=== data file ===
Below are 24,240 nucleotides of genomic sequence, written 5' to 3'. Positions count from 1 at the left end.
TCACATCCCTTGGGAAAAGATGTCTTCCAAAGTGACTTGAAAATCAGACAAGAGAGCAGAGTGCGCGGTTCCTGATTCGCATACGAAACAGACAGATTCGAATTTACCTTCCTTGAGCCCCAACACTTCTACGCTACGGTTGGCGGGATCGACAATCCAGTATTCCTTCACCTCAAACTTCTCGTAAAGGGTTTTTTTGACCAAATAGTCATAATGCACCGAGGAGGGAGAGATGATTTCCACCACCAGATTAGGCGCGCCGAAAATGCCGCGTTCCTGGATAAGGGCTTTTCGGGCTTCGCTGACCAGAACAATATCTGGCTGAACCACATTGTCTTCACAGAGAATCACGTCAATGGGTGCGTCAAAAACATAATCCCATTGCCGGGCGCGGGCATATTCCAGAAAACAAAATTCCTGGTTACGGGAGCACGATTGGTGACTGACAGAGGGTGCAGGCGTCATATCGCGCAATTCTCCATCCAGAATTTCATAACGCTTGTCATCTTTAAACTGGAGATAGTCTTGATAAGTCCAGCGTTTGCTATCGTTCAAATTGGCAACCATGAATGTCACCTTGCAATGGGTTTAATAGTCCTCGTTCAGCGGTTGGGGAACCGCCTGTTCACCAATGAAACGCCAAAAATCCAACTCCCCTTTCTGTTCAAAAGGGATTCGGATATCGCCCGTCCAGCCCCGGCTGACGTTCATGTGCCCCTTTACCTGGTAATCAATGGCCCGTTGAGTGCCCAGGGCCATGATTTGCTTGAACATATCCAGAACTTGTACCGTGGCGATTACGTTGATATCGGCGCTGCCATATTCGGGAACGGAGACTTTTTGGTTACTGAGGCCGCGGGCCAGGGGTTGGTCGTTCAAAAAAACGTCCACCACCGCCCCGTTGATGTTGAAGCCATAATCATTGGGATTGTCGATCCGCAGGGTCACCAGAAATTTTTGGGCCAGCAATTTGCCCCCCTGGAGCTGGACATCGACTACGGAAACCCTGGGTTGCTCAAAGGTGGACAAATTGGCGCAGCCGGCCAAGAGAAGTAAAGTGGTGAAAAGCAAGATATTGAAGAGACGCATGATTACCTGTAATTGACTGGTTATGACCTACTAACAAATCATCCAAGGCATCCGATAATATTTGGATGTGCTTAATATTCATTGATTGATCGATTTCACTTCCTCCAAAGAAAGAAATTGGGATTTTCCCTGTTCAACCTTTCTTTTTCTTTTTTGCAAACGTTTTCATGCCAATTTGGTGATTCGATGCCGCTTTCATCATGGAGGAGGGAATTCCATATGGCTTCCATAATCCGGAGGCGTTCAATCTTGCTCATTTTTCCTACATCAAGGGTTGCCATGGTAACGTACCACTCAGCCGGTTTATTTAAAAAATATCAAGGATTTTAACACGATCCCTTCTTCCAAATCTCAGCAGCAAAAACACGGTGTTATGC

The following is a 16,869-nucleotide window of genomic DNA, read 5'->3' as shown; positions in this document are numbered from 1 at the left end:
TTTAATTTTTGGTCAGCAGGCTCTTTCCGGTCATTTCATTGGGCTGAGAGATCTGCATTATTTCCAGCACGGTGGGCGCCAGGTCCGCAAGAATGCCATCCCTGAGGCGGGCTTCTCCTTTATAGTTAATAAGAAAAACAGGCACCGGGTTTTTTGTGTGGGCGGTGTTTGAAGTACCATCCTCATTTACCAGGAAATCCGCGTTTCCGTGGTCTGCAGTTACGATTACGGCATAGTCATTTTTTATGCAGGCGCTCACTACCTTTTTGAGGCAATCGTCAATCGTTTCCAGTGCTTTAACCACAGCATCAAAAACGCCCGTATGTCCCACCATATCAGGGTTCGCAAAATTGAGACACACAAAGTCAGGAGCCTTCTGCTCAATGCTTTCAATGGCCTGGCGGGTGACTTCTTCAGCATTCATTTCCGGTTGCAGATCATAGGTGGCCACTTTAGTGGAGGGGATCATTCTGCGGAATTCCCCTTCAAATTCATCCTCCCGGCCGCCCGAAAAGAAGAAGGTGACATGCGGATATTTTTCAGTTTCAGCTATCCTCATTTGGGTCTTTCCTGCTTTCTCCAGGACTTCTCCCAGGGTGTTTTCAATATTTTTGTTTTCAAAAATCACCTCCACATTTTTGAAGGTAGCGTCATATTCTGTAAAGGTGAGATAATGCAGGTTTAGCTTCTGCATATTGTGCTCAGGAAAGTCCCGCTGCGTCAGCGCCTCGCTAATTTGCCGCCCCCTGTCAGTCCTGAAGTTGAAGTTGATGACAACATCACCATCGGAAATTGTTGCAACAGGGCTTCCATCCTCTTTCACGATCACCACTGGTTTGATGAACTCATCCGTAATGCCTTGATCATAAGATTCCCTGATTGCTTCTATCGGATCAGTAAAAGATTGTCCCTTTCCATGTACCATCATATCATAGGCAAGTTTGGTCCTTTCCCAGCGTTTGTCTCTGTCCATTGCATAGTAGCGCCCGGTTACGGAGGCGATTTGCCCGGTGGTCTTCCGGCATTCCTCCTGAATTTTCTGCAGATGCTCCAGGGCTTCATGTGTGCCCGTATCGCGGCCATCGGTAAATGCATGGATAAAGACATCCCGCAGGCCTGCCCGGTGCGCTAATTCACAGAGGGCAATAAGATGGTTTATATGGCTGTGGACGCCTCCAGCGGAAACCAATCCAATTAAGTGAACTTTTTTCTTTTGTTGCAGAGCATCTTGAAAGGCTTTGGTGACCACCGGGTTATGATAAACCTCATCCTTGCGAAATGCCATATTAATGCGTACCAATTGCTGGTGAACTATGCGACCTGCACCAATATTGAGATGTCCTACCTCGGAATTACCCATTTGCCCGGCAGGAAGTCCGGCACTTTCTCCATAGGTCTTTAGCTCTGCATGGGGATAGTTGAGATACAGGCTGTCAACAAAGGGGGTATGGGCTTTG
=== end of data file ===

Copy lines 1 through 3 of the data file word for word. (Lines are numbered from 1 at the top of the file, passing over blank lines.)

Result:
Below are 24,240 nucleotides of genomic sequence, written 5' to 3'. Positions count from 1 at the left end.
TCACATCCCTTGGGAAAAGATGTCTTCCAAAGTGACTTGAAAATCAGACAAGAGAGCAGAGTGCGCGGTTCCTGATTCGCATACGAAACAGACAGATTCGAATTTACCTTCCTTGAGCCCCAACACTTCTACGCTACGGTTGGCGGGATCGACAATCCAGTATTCCTTCACCTCAAACTTCTCGTAAAGGGTTTTTTTGACCAAATAGTCATAATGCACCGAGGAGGGAGAGATGATTTCCACCACCAGATTAGGCGCGCCGAAAATGCCGCGTTCCTGGATAAGGGCTTTTCGGGCTTCGCTGACCAGAACAATATCTGGCTGAACCACATTGTCTTCACAGAGAATCACGTCAATGGGTGCGTCAAAAACATAATCCCATTGCCGGGCGCGGGCATATTCCAGAAAACAAAATTCCTGGTTACGGGAGCACGATTGGTGACTGACAGAGGGTGCAGGCGTCATATCGCGCAATTCTCCATCCAGAATTTCATAACGCTTGTCATCTTTAAACTGGAGATAGTCTTGATAAGTCCAGCGTTTGCTATCGTTCAAATTGGCAACCATGAATGTCACCTTGCAATGGGTTTAATAGTCCTCGTTCAGCGGTTGGGGAACCGCCTGTTCACCAATGAAACGCCAAAAATCCAACTCCCCTTTCTGTTCAAAAGGGATTCGGATATCGCCCGTCCAGCCCCGGCTGACGTTCATGTGCCCCTTTACCTGGTAATCAATGGCCCGTTGAGTGCCCAGGGCCATGATTTGCTTGAACATATCCAGAACTTGTACCGTGGCGATTACGTTGATATCGGCGCTGCCATATTCGGGAACGGAGACTTTTTGGTTACTGAGGCCGCGGGCCAGGGGTTGGTCGTTCAAAAAAACGTCCACCACCGCCCCGTTGATGTTGAAGCCATAATCATTGGGATTGTCGATCCGCAGGGTCACCAGAAATTTTTGGGCCAGCAATTTGCCCCCCTGGAGCTGGACATCGACTACGGAAACCCTGGGTTGCTCAAAGGTGGACAAATTGGCGCAGCCGGCCAAGAGAAGTAAAGTGGTGAAAAGCAAGATATTGAAGAGACGCATGATTACCTGTAATTGACTGGTTATGACCTACTAACAAATCATCCAAGGCATCCGATAATATTTGGATGTGCTTAATATTCATTGATTGATCGATTTCACTTCCTCCAAAGAAAGAAATTGGGATTTTCCCTGTTCAACCTTTCTTTTTCTTTTTTGCAAACGTTTTCATGCCAATTTGGTGATTCGATGCCGCTTTCATCATGGAGGAGGGAATTCCATATGGCTTCCATAATCCGGAGGCGTTCAATCTTGCTCATTTTTCCTACATCAAGGGTTGCCATGGTAACGTACCACTCAGCCGGTTTATTTAAAAAATATCAAGGATTTTAACACGATCCCTTCTTCCAAATCTCAGCAGCAAAAACACGGTGTTATGC

The following is a 16,869-nucleotide window of genomic DNA, read 5'->3' as shown; positions in this document are numbered from 1 at the left end: